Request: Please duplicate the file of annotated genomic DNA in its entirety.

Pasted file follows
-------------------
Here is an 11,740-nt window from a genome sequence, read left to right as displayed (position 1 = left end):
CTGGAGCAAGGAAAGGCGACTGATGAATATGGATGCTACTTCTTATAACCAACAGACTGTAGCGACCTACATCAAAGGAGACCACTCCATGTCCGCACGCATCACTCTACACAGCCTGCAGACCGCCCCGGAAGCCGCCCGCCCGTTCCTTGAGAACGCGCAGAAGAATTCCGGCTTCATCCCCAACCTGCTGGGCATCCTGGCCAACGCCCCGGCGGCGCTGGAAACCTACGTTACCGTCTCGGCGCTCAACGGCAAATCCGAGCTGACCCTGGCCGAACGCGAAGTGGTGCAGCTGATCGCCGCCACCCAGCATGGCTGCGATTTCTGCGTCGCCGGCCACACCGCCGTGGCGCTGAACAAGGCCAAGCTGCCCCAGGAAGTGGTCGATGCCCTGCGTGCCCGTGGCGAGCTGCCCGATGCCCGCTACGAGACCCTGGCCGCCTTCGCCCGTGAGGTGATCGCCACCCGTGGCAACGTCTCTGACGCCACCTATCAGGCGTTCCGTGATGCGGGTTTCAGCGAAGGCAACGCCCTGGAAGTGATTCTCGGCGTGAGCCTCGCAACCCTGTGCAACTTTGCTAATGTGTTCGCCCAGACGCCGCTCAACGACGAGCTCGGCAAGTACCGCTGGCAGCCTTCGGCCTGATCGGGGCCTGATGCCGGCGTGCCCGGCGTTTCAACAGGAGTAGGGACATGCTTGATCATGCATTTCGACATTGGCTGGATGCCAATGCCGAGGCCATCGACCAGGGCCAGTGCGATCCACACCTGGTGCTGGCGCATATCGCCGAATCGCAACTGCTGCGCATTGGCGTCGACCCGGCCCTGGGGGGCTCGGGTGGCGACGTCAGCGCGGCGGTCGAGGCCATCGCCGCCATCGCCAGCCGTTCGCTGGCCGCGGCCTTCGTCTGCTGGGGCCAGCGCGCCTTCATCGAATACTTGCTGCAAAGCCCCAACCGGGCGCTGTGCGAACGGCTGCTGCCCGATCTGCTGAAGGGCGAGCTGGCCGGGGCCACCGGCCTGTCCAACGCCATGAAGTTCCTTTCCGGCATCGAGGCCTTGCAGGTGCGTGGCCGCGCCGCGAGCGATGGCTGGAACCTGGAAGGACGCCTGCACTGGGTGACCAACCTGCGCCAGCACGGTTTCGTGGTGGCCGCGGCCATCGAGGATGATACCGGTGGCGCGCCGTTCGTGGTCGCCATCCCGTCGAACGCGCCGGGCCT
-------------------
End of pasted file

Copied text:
Here is an 11,740-nt window from a genome sequence, read left to right as displayed (position 1 = left end):
CTGGAGCAAGGAAAGGCGACTGATGAATATGGATGCTACTTCTTATAACCAACAGACTGTAGCGACCTACATCAAAGGAGACCACTCCATGTCCGCACGCATCACTCTACACAGCCTGCAGACCGCCCCGGAAGCCGCCCGCCCGTTCCTTGAGAACGCGCAGAAGAATTCCGGCTTCATCCCCAACCTGCTGGGCATCCTGGCCAACGCCCCGGCGGCGCTGGAAACCTACGTTACCGTCTCGGCGCTCAACGGCAAATCCGAGCTGACCCTGGCCGAACGCGAAGTGGTGCAGCTGATCGCCGCCACCCAGCATGGCTGCGATTTCTGCGTCGCCGGCCACACCGCCGTGGCGCTGAACAAGGCCAAGCTGCCCCAGGAAGTGGTCGATGCCCTGCGTGCCCGTGGCGAGCTGCCCGATGCCCGCTACGAGACCCTGGCCGCCTTCGCCCGTGAGGTGATCGCCACCCGTGGCAACGTCTCTGACGCCACCTATCAGGCGTTCCGTGATGCGGGTTTCAGCGAAGGCAACGCCCTGGAAGTGATTCTCGGCGTGAGCCTCGCAACCCTGTGCAACTTTGCTAATGTGTTCGCCCAGACGCCGCTCAACGACGAGCTCGGCAAGTACCGCTGGCAGCCTTCGGCCTGATCGGGGCCTGATGCCGGCGTGCCCGGCGTTTCAACAGGAGTAGGGACATGCTTGATCATGCATTTCGACATTGGCTGGATGCCAATGCCGAGGCCATCGACCAGGGCCAGTGCGATCCACACCTGGTGCTGGCGCATATCGCCGAATCGCAACTGCTGCGCATTGGCGTCGACCCGGCCCTGGGGGGCTCGGGTGGCGACGTCAGCGCGGCGGTCGAGGCCATCGCCGCCATCGCCAGCCGTTCGCTGGCCGCGGCCTTCGTCTGCTGGGGCCAGCGCGCCTTCATCGAATACTTGCTGCAAAGCCCCAACCGGGCGCTGTGCGAACGGCTGCTGCCCGATCTGCTGAAGGGCGAGCTGGCCGGGGCCACCGGCCTGTCCAACGCCATGAAGTTCCTTTCCGGCATCGAGGCCTTGCAGGTGCGTGGCCGCGCCGCGAGCGATGGCTGGAACCTGGAAGGACGCCTGCACTGGGTGACCAACCTGCGCCAGCACGGTTTCGTGGTGGCCGCGGCCATCGAGGATGATACCGGTGGCGCGCCGTTCGTGGTCGCCATCCCGTCGAACGCGCCGGGCCT